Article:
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Music : Land of my Fathers

 

 

The Rhondda Valley

 

Croeso i Rhondda

Welcome to the Rhondda

 

Welcome to my website, our journey takes us through the beautiful Rhondda Valley.

The Rhondda is the most famous of the valleys that comprise the heart of\par South Wales. Cardiff may be the capital of Wales; Newport, Bridgend and Swansea may dominate the plain; but the valleys are the inner sanctum of Wales.

In the village of Pontrhydyfen, above Port Talbot, the actor Richard Burton was born and brought up. Here, in Tredegar, Aneurin ("Nye") Bevan, creator of Britain's National Health Service and firebrand of British politics in the 1940's and 1950's , was born. Just down the road from Tredegar is the birthplace of Neil Kinnock, the former Labour Party leader.

Here, the great choirs and brass bands of Wales practice and play. Here, the coal and steel that once fuelled the industrial greatness of modern Britain was mined and smelted. The Valleys themselves stretch from Pontypool in the east, just over the border with England, to west of Llanelli. What is known as "the Valleys" is in fact the geological South Wales coalfield

Here, in the Rhondda, is history

.

"The Land of my Fathers"

The National Anthem of Wales

 

The land of my fathers, the land of my choice,

The land in which poets and minstrels rejoice;

The land whose stern warriors were true to the core,

While bleeding for freedom of yore,

Chorus

Wales! Wales! fav'rite land of Wales!

While sea her wall, may naught befall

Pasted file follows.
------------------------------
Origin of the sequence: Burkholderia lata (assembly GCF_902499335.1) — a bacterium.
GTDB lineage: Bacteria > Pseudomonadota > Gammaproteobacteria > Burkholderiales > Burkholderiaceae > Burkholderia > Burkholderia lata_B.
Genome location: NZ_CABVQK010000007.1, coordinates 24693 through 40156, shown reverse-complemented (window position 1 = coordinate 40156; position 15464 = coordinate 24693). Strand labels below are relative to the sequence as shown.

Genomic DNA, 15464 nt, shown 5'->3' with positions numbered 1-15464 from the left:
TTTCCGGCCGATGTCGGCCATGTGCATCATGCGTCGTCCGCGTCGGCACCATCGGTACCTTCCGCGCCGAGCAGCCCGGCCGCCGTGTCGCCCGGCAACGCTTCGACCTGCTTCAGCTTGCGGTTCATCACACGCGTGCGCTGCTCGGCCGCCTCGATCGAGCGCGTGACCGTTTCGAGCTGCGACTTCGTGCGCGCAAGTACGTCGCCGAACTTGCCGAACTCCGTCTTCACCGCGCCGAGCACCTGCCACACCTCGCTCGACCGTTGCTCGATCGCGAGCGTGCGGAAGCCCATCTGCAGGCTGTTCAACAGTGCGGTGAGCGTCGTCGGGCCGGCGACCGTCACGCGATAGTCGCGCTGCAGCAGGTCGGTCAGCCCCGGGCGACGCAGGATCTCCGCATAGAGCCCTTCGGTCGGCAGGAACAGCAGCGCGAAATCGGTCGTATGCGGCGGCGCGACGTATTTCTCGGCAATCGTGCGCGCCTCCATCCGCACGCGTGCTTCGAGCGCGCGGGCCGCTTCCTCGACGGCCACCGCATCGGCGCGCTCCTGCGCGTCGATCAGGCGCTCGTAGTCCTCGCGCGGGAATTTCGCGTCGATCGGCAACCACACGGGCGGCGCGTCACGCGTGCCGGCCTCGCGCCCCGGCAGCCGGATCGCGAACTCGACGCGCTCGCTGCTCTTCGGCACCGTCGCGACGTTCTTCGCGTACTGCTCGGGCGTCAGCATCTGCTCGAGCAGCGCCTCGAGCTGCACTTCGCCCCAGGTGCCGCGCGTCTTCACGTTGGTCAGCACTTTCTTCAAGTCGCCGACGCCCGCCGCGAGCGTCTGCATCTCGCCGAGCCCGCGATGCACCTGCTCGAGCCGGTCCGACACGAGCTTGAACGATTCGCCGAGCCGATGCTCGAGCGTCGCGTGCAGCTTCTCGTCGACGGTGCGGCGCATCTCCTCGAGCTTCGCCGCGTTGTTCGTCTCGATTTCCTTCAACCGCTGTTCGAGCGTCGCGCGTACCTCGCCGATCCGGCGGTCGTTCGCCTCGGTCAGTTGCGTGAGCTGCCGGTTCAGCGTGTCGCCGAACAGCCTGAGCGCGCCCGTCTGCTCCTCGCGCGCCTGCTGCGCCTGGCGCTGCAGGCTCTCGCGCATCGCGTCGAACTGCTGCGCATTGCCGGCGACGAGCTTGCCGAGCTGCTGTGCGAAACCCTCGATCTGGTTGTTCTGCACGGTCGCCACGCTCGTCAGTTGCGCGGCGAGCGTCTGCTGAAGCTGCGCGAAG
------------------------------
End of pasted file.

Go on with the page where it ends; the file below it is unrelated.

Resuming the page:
To mar the old language of Wales.

-------------

Old mountainous Cambria. the Eden of bards,

Each hill and each valley, excite my\par regards;

To the ears of per patriots how charming\par still seems

The music that flows in her streams.

Chorus

Wales! Wales" fav'rite land of\par Wales!

While sea her wall, may naught\par befall

To mar the old language of Wales.

---------

My country tho' crushed by a hostile array,

The language of Cambria lives out to this day;

The muse has eluded the traitors' foul knives,

The harp of my country survives.

Chorus

Wales! Wales! fav'rite land of Wales!

While sea her wall, may naught befall

To mar the old language of Wales.

What better place to start in the Rhondda than to choose music and song, so much associated with Wales and in particular the Rhondda Valley.

All Welshmen sing like angels. That's what all Welshmen like you to think, anyway. Put any two together and within minutes they'll have a sing-song going. Put 100 of them together and you'll have one of the world's great choirs pounding out one of the world's great melodies, anything from Bach's Oratario to Josephs Parry's Myfanwy.

 

Cor beibion Pontypridd

Cor Meibion Pontypridd

Formed in 1949, Cor Meibion Pontypridd has continued to provide an opportunity for eager male choristers to\par experience the unique atmosphere of strong Welsh Singing established by their forefathers in the last century.

The choir is in great demand for concert work both locally and the choir has visited Poland, Northern Ireland and on numerous occasions, Germany. Strong links have been forged with Liederkranz Oberensingen a male choir from Pontypridd's twin

1999 is a particularly special year for Cor Meibion Pontypridd as they celebrate their Golden Jubilee, during which time they will be touring many locations including the United States as well as throughout the UK.

(Photograph with the kind permission of Cor Meibion Pontypridd)

Cor Meibion Pontypridd website

Pontypridd.

Pontypridd, 12 miles (19km) north of Cardiff and known locally as "Ponty", has many fine old buildings of local stone and a bridge which, when built in 1750, had the longest span in the world (140 ft'45 metres); the down as its predecessor did. The town (pop. 33,500) is the birthplace of singers Sir Geraint Evans and Tom Jones. By the bridge, the Pontypridd Historical and Cultural Centre has an evocative collection of photographs and exhibits depicting life as it was in the valleys' coal-mining heyday.